So does god exist or is he/she/they a figment of our imagination? Am I stirring a hornet’s nest again? Possibly, but please endeavour to hear this thought out.
This is a debate where a lot of people play their cards very close to their chest due to the sensitive nature of the topic. I, on the other hand, have had this conversation numerous times with various people, deriving varying results. And ironically, the most stimulating conversations I’ve had is with people who strongly support one view; and in this conversation – people who believe in god. I learned two things.
My senior manager I worked with for 2 years is probably one of the most knowledgeable people I know. He’s so incredibly well read and loves to debate. I could spend hours talking about any topic under the sun with him, and it would end up being a conversation where I end being wiser, or atleast with a broader horizon. He’s a staunch follower of Osho, a spiritual teacher who provocatively engages his followers/listeners into non-linear thinking and eventually nurtures them into his line of thinking. So apparently Osho has challenged people into what they believe. If I’m a Hindu and people question my religion, do I defend Hinduism because I truly believe in Hinduism or is it because I happen to be a Hindu. Do I believe in these ideals or do I believe simply what I support?
That’s one of the 2 things I learned from listening to debates between atheists and believers. The atheists just refused to broaden their horizon and accept the existence of god while believers were so annoyed that people questioned what they believed in, rather than their actual beliefs. Atleast, that’s what it seemed like in most cases.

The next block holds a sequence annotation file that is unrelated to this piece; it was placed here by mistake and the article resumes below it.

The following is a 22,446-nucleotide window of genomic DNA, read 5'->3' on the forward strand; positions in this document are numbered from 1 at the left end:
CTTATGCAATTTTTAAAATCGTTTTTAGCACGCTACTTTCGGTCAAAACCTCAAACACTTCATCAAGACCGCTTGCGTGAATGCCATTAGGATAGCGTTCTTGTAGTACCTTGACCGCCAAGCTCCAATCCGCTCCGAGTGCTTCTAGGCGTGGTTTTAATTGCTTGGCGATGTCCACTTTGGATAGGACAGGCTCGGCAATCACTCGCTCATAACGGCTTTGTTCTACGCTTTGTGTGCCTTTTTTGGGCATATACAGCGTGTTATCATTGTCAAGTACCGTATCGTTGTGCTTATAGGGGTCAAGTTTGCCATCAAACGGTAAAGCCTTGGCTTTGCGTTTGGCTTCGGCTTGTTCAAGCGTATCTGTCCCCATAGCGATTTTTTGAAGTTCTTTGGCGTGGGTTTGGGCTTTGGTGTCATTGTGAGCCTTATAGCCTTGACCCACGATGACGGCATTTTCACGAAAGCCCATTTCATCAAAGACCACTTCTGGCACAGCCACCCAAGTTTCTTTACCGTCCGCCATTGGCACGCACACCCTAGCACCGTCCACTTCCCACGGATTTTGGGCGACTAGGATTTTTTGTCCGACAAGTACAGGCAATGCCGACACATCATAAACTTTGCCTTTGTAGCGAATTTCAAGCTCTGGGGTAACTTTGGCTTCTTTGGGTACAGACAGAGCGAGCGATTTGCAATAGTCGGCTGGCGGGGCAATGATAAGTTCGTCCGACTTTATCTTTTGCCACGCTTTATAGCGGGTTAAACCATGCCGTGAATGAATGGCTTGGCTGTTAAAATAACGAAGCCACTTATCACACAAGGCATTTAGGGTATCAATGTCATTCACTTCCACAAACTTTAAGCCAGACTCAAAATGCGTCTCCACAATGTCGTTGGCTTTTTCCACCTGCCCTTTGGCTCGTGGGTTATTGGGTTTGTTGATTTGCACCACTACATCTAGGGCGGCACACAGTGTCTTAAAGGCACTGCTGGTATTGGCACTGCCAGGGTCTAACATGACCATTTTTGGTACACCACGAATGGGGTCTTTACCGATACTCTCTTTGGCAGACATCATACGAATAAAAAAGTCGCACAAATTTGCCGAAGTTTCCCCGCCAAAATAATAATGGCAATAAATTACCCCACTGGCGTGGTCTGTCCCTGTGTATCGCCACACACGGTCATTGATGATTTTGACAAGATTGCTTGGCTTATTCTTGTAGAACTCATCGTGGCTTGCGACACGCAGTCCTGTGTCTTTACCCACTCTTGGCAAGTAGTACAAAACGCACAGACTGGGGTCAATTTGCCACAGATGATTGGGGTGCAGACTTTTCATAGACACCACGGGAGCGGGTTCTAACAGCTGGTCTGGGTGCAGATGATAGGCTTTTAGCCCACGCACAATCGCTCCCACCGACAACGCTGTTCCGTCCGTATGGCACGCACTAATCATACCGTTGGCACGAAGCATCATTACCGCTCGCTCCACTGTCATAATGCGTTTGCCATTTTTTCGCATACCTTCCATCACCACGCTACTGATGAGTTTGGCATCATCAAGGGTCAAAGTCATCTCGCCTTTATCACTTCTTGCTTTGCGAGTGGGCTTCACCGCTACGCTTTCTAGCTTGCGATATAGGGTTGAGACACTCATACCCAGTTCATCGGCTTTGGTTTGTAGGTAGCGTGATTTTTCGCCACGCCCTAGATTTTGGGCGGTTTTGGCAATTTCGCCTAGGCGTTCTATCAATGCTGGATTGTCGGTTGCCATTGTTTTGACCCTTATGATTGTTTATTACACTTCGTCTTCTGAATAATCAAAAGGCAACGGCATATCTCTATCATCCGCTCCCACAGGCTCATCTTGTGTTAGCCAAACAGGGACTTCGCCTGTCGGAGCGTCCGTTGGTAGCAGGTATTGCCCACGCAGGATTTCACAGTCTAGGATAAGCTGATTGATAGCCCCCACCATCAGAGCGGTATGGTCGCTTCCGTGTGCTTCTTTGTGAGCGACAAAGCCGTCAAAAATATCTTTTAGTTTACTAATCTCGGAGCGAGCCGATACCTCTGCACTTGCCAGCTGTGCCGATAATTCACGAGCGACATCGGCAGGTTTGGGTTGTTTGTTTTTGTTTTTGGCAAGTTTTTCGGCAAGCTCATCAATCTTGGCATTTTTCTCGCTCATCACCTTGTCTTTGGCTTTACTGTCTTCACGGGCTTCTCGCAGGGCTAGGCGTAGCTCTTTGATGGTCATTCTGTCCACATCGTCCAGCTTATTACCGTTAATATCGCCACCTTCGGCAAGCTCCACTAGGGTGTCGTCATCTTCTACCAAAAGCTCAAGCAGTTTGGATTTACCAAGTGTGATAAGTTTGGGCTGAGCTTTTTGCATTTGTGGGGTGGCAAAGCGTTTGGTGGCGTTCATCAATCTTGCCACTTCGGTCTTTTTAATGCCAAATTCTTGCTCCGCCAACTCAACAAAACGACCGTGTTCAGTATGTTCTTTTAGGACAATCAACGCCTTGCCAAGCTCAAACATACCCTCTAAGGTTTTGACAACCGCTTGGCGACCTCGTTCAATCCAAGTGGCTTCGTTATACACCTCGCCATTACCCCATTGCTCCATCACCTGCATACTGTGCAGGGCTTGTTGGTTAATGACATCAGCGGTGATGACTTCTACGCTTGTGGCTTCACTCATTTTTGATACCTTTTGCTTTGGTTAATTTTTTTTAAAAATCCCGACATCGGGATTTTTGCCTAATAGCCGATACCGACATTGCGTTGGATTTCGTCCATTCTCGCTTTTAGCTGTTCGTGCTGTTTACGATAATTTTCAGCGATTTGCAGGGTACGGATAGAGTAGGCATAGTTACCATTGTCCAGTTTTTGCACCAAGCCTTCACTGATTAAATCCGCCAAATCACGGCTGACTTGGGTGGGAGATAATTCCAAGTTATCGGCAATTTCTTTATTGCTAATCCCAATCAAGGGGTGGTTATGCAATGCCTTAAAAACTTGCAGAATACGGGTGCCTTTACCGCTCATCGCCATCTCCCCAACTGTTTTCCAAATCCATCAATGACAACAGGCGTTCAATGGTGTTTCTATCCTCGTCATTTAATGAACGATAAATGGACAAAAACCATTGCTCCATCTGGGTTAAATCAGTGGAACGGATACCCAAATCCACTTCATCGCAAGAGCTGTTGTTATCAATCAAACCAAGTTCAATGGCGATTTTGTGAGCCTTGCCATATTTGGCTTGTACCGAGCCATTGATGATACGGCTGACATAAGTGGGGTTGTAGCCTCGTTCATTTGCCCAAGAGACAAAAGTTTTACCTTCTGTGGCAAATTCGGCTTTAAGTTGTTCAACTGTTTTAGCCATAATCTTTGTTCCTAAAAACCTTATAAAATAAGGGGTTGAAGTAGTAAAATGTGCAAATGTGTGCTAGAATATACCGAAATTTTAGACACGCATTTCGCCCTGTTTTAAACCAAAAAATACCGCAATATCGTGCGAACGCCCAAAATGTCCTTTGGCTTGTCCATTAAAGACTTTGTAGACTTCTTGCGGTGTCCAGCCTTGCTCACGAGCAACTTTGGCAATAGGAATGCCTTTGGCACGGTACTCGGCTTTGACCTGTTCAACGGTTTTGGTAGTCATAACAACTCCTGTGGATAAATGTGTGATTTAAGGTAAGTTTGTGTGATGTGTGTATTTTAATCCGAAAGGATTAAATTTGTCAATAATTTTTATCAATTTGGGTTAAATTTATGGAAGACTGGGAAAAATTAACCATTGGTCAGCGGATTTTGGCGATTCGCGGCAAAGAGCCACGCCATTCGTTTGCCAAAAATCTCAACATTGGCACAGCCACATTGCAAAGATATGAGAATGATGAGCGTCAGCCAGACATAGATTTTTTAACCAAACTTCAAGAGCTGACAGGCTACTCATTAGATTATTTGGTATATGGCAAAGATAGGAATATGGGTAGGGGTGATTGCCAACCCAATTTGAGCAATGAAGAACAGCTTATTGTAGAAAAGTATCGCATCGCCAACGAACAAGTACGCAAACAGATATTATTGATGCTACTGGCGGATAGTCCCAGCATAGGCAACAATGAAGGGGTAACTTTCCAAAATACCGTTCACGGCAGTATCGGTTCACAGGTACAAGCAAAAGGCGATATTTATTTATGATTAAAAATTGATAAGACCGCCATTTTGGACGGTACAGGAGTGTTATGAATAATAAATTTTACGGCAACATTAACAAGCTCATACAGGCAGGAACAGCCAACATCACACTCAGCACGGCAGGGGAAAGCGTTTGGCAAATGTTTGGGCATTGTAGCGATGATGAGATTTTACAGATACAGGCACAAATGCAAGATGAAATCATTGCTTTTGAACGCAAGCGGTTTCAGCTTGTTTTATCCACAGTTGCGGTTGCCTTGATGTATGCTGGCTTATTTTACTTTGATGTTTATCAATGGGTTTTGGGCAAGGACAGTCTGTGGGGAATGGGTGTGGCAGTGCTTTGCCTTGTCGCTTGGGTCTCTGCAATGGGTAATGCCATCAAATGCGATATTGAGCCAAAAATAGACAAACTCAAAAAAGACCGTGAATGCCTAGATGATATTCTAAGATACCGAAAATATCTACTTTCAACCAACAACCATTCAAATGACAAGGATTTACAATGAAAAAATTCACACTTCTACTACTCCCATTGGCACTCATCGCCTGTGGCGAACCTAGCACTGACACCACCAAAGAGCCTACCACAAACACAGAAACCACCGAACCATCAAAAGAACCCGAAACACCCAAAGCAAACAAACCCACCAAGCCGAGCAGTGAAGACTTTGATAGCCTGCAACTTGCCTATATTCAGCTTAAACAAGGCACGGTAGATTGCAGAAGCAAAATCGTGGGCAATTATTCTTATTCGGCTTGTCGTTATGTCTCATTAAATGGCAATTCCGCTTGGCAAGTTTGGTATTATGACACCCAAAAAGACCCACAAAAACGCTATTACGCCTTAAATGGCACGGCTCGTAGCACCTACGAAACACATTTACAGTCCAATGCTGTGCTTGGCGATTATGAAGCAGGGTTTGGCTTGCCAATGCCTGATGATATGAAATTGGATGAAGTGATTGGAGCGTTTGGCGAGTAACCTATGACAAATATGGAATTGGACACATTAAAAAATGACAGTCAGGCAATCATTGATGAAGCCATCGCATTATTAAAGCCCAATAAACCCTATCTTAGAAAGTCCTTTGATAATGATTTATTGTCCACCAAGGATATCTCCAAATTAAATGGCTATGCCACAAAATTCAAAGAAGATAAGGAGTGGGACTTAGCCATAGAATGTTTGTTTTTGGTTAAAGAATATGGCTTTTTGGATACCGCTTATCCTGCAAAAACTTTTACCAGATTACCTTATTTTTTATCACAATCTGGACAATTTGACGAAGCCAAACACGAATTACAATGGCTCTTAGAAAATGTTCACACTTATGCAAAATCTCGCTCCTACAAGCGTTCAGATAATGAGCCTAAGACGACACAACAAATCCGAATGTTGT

The other thing that I noticed, and is probably the most enlightening thing I’ve got out of being part of these debates, is that which is inconclusive. A god may or may not be extant on what you believe.
Right now you’re probably saying to yourself, “Well that was a rather fruitless conclusion!” However, that may not be the case. Believers are strongly inclined to believe that any misfortune that befalls them or consummation of a task should be attributed to the disposition by their god. Atheists on the other hand, while debunking this ‘bizarre’ notion of believers, go on to say all these are down to your mistakes and efforts which are peppered with incidences of ‘fate’ and ‘luck’. What is fate and what is luck? Phenomena that are incur without bearers intrusion or completely of the person’s hands? You mean they could be controlled by something else, or someone else? Maybe someone like god? Atheists get annoyed and struggle to defend their views after these questions. But really what or who is god or luck?
Personally, I’m not an atheist, Im not a staunch believe of god either. However, I do believe in God and there is a reason I believe in God. Felicity and despondency are borne by fleeting moments of errant decisions or unforeseen and abrupt planned or unplanned events. I’d rather take comfort from the fact there exists a supernatural being who is the reason for a problem or who could be the saviour where a solution looks inconceivable. When your loved one is on a hospital bed, would you rather hear from someone “Don’t worry mate, he/she will be alright soon. Im praying to god everyday” or “Medical reports show that at this stage a recovery is difficult. But I’ll be there for you”?
Man has manufactured deities and ideals like such because we find it hard to digest that the world is indifferent to pain and suffering or human existence. We assign meanings to phenomena based on our subjective experiences with them. We rationalise them as to plans belonging to a God or to notion called fate. It’s difficult to deal with something with a lack of meaning.
So let’s stop sitting on a high chair and judging someone for being a believer. Let’s try to analyse things more subjectively before berating someone on why you think a god doesn’t exist. With some topics, we need to learn that our thoughts or views need to be grounded and humane rather obtuse and godly.